For the next two years under Inzamam, Malik remained Pakistan's permanent number 3 in ODIs. In 44 innings during this period, with all of them at 3 besides a couple at 4 and 6, he smashed 1,713 runs at an average of 41.8. His runs tally included three centuries and 14 fifty plus scores including two 90s and an unbeaten 86.

During these two years Malik showed the world that he belonged among the best ODI batsmen in the business. His bowling took a back seat during this period as he concentrated on delivering as a batsman and he did it extremely successfully.

Short Stint as Opener

After a successful stint at number 3, Inzamam and Woolmer now decided to use Malik as an opener to fit Younis Khan in at 3 whose ODI stocks were also increasing and being wasted at 5 or 6. For the next 6 months, Malik opened for Pakistan, albeit with limited success. In 7 innings as an opener, he managed only 141 runs with a top score of 46.

Back to the Allrounder Position

Realizing that the experiment had not worked, Malik moved back to number 6 since Younis had firmly made the number 3 spot his own. Back in the lower order, Malik rediscovered his form and shone as a batsman again. In these 6 months, including the World Cup in 2007, Malik batted in 15 innings at number 6 and notched up 406 runs at an average of 40.6, including 3 fifty plus scores and as many quickfire forties.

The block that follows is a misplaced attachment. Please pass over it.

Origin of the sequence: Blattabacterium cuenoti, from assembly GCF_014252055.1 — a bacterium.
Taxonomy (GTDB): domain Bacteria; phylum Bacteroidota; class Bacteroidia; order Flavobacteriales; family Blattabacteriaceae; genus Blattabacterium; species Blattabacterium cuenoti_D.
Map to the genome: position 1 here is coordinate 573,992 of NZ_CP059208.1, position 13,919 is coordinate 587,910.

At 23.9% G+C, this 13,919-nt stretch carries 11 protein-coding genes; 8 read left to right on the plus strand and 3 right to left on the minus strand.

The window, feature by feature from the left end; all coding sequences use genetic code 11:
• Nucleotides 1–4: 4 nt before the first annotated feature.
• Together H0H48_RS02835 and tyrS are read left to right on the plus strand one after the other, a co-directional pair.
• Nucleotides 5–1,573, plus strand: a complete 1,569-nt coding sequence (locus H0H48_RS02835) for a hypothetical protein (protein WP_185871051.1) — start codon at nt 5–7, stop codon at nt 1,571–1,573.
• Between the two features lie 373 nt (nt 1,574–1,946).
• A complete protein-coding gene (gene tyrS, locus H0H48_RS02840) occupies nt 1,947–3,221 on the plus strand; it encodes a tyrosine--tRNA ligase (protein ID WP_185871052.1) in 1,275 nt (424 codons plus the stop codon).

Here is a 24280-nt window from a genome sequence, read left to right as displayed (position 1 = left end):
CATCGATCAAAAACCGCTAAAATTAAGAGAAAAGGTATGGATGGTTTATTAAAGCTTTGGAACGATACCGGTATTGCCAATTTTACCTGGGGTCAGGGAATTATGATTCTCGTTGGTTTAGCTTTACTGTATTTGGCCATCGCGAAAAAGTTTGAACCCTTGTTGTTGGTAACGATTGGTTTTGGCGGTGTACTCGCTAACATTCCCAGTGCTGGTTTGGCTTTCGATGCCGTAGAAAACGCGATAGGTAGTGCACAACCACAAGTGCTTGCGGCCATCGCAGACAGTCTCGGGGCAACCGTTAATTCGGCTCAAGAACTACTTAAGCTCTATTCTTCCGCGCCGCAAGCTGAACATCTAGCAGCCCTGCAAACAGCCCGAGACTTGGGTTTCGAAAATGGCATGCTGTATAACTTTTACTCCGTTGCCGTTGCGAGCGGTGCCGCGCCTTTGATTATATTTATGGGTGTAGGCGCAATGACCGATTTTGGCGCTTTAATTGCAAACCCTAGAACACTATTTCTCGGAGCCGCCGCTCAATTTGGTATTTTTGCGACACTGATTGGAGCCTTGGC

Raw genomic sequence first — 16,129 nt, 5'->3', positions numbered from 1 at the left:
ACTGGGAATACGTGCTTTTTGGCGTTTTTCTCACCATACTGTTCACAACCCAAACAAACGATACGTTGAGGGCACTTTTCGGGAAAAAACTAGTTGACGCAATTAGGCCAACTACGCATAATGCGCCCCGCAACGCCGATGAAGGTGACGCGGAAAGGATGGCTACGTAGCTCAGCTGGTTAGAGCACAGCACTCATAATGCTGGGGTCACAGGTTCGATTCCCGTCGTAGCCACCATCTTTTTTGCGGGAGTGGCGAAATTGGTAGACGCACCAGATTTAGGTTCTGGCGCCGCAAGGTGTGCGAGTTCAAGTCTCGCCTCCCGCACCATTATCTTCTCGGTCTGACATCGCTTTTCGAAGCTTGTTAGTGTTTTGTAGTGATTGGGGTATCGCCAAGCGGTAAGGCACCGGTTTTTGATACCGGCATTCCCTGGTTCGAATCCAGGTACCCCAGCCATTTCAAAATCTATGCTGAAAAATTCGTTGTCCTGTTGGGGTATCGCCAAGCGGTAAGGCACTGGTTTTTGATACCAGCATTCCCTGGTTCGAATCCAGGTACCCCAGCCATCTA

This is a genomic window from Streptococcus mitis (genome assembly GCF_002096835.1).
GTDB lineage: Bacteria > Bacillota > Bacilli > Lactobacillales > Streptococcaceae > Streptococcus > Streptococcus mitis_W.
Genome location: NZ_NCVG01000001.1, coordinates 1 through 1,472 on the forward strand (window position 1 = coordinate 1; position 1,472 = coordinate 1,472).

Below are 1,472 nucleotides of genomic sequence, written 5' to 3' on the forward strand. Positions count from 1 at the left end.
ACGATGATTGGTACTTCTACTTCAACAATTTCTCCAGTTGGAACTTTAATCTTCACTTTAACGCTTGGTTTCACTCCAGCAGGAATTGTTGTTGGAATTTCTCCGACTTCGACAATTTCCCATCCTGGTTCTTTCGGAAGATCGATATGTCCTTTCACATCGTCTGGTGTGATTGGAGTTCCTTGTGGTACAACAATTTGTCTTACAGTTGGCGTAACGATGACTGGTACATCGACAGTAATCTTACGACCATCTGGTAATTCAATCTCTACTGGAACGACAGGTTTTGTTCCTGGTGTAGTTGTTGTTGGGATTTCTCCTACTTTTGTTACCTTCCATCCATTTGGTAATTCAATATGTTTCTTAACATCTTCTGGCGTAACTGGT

Malik had truly flourished as a batsman under the leadership of Inzamam and Woolmer. The former had also identified him as a future captain given his rise as a batsman with a sound head over his shoulders. Following Woolmer's tragic death and Inzamam's retirement after the World Cup 2007, Malik was chosen to lead Pakistan.

Golden Run as Captain

For the next two years he captained Pakistan and further flourished as a batsman. Preferring to bat at number 5 as captain of the team, Malik shone as a middle order batsman for Pakistan. In 33 innings as captain, mostly at 5 with a few as an opener, Malik notched up 1,225 runs at an average of 43.75. He scored one century and 10 fifties during this period.

His captaincy period however was filled with team politics and controversies. Somewhere down the line he lost trust of the seniors, namely Yousuf, Younis, Afridi, Akhtar, and Razzaq, all of whom felt that one of them should have been leading the team. Despite a reasonably successful stint as captain, and even moreso as a batsman, Malik's run as captain was cut short in 2009 due to team politics.

Younis Khan, who would have been captain instead of Malik in 2007 had he not turned it down after the World Cup, was now given the captaincy.

Years of Turmoil